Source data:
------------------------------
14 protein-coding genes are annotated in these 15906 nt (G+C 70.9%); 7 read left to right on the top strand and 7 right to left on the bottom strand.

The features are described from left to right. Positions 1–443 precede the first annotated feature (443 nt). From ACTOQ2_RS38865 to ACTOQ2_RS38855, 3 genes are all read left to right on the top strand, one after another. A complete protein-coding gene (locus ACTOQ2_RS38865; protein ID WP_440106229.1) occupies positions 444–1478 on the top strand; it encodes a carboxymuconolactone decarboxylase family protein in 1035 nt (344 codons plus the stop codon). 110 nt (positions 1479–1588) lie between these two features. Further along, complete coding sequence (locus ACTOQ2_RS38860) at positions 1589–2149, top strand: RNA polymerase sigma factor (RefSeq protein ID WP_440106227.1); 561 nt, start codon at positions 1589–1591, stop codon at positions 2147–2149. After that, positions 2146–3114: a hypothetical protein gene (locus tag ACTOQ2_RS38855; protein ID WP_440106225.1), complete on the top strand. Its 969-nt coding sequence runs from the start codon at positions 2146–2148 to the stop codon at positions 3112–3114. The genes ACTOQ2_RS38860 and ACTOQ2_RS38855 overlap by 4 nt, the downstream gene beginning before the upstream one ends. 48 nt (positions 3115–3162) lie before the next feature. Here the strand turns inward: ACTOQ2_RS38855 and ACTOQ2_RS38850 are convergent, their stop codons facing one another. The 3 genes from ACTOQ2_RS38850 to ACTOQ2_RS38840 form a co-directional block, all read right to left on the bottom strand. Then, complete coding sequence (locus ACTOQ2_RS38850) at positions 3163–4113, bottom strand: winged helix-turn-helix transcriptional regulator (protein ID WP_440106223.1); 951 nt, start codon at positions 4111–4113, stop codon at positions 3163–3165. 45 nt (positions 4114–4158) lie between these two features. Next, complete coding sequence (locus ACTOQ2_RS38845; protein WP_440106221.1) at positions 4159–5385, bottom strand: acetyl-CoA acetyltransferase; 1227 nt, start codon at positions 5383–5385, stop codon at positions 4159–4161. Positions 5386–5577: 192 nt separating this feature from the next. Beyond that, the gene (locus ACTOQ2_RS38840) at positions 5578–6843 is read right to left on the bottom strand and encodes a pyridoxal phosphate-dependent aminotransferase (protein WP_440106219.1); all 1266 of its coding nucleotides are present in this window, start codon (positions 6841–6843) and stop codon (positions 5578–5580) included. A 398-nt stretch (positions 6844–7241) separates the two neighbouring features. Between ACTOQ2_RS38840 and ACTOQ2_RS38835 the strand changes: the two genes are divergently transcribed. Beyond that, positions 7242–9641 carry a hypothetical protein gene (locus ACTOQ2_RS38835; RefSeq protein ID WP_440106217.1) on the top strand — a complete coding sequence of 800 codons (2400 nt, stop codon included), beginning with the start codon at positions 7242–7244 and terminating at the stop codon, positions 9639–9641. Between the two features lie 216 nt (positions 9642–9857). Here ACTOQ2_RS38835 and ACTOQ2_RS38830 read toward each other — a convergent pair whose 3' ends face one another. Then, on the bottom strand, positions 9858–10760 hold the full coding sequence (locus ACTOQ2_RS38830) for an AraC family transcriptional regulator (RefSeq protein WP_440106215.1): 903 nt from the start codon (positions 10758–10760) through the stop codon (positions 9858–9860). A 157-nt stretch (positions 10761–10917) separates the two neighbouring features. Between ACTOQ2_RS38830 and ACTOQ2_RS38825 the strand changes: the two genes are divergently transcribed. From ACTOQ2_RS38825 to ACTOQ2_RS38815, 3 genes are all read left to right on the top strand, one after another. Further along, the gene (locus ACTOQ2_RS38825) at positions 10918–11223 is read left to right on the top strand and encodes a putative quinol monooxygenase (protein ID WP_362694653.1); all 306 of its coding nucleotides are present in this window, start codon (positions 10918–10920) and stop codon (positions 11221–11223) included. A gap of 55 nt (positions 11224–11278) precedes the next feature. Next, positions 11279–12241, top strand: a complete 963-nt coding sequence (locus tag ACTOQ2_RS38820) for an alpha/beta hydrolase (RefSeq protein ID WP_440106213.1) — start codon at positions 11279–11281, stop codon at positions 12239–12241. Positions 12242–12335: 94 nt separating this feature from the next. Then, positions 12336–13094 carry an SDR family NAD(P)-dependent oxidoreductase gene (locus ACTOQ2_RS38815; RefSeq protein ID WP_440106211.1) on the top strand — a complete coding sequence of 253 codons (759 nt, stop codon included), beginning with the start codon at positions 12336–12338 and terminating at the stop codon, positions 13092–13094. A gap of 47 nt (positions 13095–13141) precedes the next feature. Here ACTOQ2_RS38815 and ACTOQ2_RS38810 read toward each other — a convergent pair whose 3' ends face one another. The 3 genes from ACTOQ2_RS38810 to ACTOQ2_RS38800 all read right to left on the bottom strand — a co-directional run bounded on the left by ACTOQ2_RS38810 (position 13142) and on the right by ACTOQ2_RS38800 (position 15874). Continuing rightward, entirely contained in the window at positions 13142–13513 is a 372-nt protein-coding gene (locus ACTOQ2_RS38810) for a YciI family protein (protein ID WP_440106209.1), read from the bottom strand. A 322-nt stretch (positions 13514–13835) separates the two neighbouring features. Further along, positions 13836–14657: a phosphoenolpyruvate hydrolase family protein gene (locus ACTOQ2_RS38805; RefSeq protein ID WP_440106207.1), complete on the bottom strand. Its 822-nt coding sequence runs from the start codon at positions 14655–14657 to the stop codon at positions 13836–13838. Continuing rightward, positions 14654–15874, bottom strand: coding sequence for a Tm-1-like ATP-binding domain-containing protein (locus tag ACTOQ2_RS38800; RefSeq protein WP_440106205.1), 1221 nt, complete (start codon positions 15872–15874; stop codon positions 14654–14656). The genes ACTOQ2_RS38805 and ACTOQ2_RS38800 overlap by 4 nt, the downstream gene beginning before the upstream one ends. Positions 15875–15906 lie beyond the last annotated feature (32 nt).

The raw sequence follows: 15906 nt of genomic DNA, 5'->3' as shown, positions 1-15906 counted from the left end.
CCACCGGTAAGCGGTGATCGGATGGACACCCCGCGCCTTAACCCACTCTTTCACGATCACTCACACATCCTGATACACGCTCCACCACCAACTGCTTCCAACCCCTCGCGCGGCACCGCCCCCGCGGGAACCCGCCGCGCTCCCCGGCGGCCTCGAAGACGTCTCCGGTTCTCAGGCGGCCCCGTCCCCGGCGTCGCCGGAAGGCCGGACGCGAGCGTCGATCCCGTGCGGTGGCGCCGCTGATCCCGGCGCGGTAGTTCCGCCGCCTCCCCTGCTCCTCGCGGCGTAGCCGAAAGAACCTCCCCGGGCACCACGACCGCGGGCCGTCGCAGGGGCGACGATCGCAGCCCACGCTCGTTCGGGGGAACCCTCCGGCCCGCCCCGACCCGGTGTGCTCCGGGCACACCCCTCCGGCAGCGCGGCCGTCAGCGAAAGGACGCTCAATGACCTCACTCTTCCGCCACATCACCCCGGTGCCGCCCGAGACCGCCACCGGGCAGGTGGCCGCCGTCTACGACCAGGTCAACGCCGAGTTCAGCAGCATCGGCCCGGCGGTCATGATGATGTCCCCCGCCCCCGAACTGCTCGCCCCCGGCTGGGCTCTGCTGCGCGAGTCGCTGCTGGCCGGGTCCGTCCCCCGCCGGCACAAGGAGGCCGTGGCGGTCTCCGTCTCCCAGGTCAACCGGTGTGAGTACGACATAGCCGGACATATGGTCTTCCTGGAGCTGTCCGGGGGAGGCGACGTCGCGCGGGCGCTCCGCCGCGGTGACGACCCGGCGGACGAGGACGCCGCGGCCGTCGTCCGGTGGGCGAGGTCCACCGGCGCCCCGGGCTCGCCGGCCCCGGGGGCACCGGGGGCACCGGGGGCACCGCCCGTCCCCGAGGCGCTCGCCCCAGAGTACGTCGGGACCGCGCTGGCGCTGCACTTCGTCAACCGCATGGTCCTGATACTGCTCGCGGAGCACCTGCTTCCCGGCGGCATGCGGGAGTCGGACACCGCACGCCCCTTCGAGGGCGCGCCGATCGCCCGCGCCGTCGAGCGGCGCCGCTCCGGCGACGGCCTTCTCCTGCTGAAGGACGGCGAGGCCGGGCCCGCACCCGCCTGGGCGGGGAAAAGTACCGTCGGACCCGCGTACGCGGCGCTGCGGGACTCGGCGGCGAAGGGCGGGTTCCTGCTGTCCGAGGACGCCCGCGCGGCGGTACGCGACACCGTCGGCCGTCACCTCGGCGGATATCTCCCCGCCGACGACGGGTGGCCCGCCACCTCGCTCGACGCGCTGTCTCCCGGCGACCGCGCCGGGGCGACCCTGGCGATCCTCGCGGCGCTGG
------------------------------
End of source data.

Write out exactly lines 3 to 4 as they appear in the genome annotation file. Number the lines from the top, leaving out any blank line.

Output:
The raw sequence follows: 15906 nt of genomic DNA, 5'->3' as shown, positions 1-15906 counted from the left end.
CCACCGGTAAGCGGTGATCGGATGGACACCCCGCGCCTTAACCCACTCTTTCACGATCACTCACACATCCTGATACACGCTCCACCACCAACTGCTTCCAACCCCTCGCGCGGCACCGCCCCCGCGGGAACCCGCCGCGCTCCCCGGCGGCCTCGAAGACGTCTCCGGTTCTCAGGCGGCCCCGTCCCCGGCGTCGCCGGAAGGCCGGACGCGAGCGTCGATCCCGTGCGGTGGCGCCGCTGATCCCGGCGCGGTAGTTCCGCCGCCTCCCCTGCTCCTCGCGGCGTAGCCGAAAGAACCTCCCCGGGCACCACGACCGCGGGCCGTCGCAGGGGCGACGATCGCAGCCCACGCTCGTTCGGGGGAACCCTCCGGCCCGCCCCGACCCGGTGTGCTCCGGGCACACCCCTCCGGCAGCGCGGCCGTCAGCGAAAGGACGCTCAATGACCTCACTCTTCCGCCACATCACCCCGGTGCCGCCCGAGACCGCCACCGGGCAGGTGGCCGCCGTCTACGACCAGGTCAACGCCGAGTTCAGCAGCATCGGCCCGGCGGTCATGATGATGTCCCCCGCCCCCGAACTGCTCGCCCCCGGCTGGGCTCTGCTGCGCGAGTCGCTGCTGGCCGGGTCCGTCCCCCGCCGGCACAAGGAGGCCGTGGCGGTCTCCGTCTCCCAGGTCAACCGGTGTGAGTACGACATAGCCGGACATATGGTCTTCCTGGAGCTGTCCGGGGGAGGCGACGTCGCGCGGGCGCTCCGCCGCGGTGACGACCCGGCGGACGAGGACGCCGCGGCCGTCGTCCGGTGGGCGAGGTCCACCGGCGCCCCGGGCTCGCCGGCCCCGGGGGCACCGGGGGCACCGGGGGCACCGCCCGTCCCCGAGGCGCTCGCCCCAGAGTACGTCGGGACCGCGCTGGCGCTGCACTTCGTCAACCGCATGGTCCTGATACTGCTCGCGGAGCACCTGCTTCCCGGCGGCATGCGGGAGTCGGACACCGCACGCCCCTTCGAGGGCGCGCCGATCGCCCGCGCCGTCGAGCGGCGCCGCTCCGGCGACGGCCTTCTCCTGCTGAAGGACGGCGAGGCCGGGCCCGCACCCGCCTGGGCGGGGAAAAGTACCGTCGGACCCGCGTACGCGGCGCTGCGGGACTCGGCGGCGAAGGGCGGGTTCCTGCTGTCCGAGGACGCCCGCGCGGCGGTACGCGACACCGTCGGCCGTCACCTCGGCGGATATCTCCCCGCCGACGACGGGTGGCCCGCCACCTCGCTCGACGCGCTGTCTCCCGGCGACCGCGCCGGGGCGACCCTGGCGATCCTCGCGGCGCTGG